Dealing with an imperfect world
September 14, 2012
If we look at the words fault and tolerance, we can define the fault as a malfunction or deviation from expected behavior and tolerance as the capacity for enduring or putting up with something. Putting the words together, fault tolerance refers to a system’s ability to deal with malfunctions.
A fault in a system is some deviation from the expected behavior of the system: a malfunction. Faults may be due to a variety of factors, including hardware failure, software bugs, operator (user) error, and network problems.
Faults can be classified into one of three categories:
- Transient faults
- These occur once and then disappear, possibly never to occur again. For example, a network message doesn’t reach its destination but does when the message is retransmitted.
- Intermittent faults
- Intermittent faults are characterized by a fault occurring, then vanishing again, then reoccurring, then vanishing, … These can be the most annoying of component faults. A loose connection is an example of this kind of fault. In software, it might be a fault that is the result of a race condition or a specific pattern of memory allocation.
Permanent faults : This type of failure is persistent: it continues to exist until the faulty component is repaired or replaced. Examples of this fault are disk head crashes, software bugs, and burnt-out power supplies.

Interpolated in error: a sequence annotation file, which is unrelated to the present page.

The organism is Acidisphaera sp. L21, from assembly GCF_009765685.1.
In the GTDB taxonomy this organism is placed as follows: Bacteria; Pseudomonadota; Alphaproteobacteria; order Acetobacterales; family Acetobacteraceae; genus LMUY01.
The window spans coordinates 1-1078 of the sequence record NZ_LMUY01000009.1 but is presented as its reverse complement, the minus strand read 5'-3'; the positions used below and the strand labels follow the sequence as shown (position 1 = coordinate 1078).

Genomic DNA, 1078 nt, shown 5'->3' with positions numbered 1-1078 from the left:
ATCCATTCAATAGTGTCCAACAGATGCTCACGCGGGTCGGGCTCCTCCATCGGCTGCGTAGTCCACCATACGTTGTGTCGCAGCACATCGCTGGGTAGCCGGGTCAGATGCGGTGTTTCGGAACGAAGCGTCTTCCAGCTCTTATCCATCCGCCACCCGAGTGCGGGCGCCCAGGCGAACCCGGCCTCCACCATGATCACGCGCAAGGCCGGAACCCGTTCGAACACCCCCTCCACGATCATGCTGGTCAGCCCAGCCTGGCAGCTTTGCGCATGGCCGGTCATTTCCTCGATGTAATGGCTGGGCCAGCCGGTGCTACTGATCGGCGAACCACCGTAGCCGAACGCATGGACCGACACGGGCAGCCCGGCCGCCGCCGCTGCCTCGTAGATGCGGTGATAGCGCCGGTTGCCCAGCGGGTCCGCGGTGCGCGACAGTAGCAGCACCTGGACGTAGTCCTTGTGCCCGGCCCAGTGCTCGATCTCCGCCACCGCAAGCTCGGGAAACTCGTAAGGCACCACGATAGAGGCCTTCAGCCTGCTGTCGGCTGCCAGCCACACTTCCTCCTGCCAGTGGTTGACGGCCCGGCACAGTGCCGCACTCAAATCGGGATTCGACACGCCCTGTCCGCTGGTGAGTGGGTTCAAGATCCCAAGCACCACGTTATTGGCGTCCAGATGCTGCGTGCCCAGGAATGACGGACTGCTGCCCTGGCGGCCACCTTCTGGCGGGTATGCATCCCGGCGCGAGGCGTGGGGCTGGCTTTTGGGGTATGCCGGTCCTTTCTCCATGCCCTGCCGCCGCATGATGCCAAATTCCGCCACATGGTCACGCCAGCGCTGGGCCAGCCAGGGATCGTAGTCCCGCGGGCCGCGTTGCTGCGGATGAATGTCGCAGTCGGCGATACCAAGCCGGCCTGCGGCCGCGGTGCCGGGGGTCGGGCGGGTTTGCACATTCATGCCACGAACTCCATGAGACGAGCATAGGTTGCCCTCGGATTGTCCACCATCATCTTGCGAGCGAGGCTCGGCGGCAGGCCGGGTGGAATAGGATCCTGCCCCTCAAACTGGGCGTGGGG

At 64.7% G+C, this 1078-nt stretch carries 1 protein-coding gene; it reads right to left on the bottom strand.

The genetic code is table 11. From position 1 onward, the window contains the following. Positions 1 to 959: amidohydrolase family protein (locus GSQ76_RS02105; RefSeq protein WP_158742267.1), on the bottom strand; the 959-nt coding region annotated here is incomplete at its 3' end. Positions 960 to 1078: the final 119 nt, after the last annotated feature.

Any of these faults may be either a fail-silent failure (also known as a fail-stop) or a Byzantine failure.
A fail-silent fault is one where the faulty unit stops functioning and produces no bad output. More precisely, it either produces no output or produces output that clearly indicates that the component has failed. A Byzantine fault is one where the faulty unit continues to run but produces incorrect results. Dealing with Byzantine faults is obviously more troublesome.
[The term Byzantine fault is inspired by the Byzantine Generals Problem]
When we discuss fault tolerance, the familiar terms synchronous and asynchronous take on different meanings.
By a synchronous system, we refer to one that responds to a message within a known, finite amount of time. An asynchronous system does not. Communicating via a serial port is an example of a synchronous system. Communicating via IP packets is an example of an asynchronous system.
Approaches to faults
We can try to design systems that minimize the presence of faults. Fault avoidance is a process where we go through design and validation steps to ensure that the system avoids being faulty in the first place. This can include formal validation, code inspection, testing, and using robust hardware.
Fault removal is an ex post facto approach where faults were encountered in the system and we managed to remove those faults. This could have been done through through testing, debugging, and verification as well as replacing failed components with better ones, adding heat sinks to fix thermal dissipation problems, et cetera.
Fault tolerance is the realization that we will always have faults (or the potential for faults) in our system and that we have to design the system in such a way that it will be tolerant of those faults. That is, the system should compensate for the faults and continue to function.
Achieving fault tolerance
The general approach to building fault tolerant systems is redundancy. Redundancy may be applied at several levels.
Information redundancy seeks to provide fault tolerance through replicating or coding the data. For example, a Hamming code can provide extra bits in data to recover a certain ratio of failed bits. Sample uses of information redundancy are parity memory, ECC (Error Correcting Codes) memory, and ECC codes on data blocks.